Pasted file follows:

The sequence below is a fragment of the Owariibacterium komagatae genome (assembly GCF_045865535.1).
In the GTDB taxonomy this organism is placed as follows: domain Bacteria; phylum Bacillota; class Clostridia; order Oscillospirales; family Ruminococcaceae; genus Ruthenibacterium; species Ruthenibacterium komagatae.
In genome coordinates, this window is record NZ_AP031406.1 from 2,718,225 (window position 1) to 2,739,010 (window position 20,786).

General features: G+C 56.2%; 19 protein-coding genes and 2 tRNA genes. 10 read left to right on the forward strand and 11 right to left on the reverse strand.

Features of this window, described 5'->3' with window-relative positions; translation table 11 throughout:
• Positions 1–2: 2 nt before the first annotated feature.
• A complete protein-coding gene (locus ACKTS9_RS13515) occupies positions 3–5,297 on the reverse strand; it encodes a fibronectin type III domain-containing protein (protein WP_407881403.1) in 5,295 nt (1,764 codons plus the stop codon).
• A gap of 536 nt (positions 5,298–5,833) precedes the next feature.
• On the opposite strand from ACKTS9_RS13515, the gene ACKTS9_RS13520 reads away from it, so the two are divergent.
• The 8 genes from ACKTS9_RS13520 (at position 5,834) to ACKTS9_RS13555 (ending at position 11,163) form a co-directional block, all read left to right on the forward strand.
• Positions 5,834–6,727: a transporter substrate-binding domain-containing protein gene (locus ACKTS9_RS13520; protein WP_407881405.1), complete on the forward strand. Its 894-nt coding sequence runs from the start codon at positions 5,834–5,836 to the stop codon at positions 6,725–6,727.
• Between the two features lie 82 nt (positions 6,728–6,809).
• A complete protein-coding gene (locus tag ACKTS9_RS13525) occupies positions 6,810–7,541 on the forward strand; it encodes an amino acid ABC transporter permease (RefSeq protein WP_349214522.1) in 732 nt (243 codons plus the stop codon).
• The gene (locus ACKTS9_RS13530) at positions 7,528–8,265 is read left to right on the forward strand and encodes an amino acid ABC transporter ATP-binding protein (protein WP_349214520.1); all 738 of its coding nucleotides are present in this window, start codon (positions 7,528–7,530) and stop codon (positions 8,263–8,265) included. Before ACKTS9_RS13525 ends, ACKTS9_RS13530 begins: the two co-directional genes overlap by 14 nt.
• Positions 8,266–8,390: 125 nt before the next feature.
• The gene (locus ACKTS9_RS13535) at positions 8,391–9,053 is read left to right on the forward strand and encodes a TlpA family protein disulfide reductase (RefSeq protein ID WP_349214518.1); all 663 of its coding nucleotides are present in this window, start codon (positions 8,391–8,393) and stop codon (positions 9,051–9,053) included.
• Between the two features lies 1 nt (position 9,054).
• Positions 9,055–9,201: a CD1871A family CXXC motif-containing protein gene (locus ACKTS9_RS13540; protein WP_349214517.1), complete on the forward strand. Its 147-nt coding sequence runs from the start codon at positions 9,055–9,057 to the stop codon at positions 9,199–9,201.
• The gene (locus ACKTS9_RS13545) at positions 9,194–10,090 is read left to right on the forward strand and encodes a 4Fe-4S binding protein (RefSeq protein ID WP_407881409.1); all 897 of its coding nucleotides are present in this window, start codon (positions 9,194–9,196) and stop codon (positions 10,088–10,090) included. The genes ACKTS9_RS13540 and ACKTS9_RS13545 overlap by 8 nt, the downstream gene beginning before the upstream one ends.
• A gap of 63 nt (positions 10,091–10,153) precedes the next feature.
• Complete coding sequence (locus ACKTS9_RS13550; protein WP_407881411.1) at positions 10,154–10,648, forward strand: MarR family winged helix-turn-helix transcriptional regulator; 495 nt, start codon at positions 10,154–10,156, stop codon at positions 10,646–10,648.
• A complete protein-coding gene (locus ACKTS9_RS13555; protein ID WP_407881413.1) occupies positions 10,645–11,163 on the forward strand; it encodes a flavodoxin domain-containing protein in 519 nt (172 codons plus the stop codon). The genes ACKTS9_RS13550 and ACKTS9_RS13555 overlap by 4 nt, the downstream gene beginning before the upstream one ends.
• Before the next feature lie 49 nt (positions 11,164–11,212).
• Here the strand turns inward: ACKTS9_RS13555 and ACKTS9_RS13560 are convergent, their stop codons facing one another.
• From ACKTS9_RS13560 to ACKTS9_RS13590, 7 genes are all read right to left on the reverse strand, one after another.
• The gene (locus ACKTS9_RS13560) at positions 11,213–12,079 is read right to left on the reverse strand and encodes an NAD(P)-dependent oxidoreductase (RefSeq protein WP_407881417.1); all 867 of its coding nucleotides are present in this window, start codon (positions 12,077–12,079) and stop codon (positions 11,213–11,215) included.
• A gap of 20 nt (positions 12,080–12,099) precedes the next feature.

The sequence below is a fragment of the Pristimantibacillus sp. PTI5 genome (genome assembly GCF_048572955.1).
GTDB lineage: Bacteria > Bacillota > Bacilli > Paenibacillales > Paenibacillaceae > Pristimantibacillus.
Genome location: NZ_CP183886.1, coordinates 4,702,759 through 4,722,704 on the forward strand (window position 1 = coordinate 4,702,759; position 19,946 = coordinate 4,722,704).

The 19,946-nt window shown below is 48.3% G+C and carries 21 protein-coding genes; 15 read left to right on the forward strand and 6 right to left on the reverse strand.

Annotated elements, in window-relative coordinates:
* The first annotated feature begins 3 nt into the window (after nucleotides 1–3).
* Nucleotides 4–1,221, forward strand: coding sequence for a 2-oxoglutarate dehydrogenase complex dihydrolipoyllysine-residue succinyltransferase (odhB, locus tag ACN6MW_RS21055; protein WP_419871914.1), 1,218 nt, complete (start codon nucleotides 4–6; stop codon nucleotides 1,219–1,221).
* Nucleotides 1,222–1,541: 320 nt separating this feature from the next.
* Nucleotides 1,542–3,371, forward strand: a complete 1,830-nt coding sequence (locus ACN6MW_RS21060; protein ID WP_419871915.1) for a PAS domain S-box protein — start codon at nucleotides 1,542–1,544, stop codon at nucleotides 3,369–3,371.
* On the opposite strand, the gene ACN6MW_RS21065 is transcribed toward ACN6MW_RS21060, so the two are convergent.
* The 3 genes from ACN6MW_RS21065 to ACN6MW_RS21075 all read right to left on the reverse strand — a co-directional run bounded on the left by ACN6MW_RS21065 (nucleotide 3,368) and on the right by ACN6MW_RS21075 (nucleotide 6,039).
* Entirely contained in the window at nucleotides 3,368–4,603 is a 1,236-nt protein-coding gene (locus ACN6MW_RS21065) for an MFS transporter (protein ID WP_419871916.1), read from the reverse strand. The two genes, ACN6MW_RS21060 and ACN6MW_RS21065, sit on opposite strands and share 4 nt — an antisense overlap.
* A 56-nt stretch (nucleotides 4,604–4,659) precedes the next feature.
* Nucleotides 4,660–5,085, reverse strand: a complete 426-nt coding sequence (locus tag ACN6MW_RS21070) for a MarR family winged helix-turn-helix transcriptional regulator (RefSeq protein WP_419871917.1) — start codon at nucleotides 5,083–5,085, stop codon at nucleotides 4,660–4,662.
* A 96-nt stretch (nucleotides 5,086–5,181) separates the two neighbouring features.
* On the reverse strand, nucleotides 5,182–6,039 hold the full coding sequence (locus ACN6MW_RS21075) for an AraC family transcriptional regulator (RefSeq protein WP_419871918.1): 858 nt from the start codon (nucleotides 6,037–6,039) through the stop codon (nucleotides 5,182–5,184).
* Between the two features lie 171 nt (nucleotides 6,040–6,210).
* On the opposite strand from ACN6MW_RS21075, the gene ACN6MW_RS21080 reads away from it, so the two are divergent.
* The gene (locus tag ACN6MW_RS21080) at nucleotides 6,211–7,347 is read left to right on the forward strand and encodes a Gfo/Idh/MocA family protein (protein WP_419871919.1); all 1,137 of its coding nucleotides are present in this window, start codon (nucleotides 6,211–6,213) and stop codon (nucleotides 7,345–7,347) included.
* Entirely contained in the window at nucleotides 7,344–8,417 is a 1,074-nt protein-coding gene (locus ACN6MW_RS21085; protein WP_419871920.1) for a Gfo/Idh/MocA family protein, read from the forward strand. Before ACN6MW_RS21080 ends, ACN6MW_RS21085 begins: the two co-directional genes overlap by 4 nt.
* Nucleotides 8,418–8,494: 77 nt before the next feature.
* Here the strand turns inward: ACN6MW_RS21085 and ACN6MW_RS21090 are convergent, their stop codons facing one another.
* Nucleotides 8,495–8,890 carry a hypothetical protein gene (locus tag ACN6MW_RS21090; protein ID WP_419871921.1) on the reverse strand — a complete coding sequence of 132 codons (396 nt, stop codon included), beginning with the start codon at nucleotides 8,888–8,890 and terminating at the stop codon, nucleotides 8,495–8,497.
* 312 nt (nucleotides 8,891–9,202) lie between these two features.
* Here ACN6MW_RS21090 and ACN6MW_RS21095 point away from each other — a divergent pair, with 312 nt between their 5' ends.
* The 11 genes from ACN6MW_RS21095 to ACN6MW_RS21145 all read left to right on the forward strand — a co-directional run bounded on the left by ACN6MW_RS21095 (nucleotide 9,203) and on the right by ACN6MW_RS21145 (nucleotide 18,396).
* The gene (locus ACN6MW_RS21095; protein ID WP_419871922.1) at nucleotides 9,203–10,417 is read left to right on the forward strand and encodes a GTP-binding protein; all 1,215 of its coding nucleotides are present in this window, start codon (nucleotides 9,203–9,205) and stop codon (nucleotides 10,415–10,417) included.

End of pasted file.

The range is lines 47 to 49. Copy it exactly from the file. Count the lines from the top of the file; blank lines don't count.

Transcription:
* Entirely contained in the window at nucleotides 7,344–8,417 is a 1,074-nt protein-coding gene (locus ACN6MW_RS21085; protein WP_419871920.1) for a Gfo/Idh/MocA family protein, read from the forward strand. Before ACN6MW_RS21080 ends, ACN6MW_RS21085 begins: the two co-directional genes overlap by 4 nt.
* Nucleotides 8,418–8,494: 77 nt before the next feature.
* Here the strand turns inward: ACN6MW_RS21085 and ACN6MW_RS21090 are convergent, their stop codons facing one another.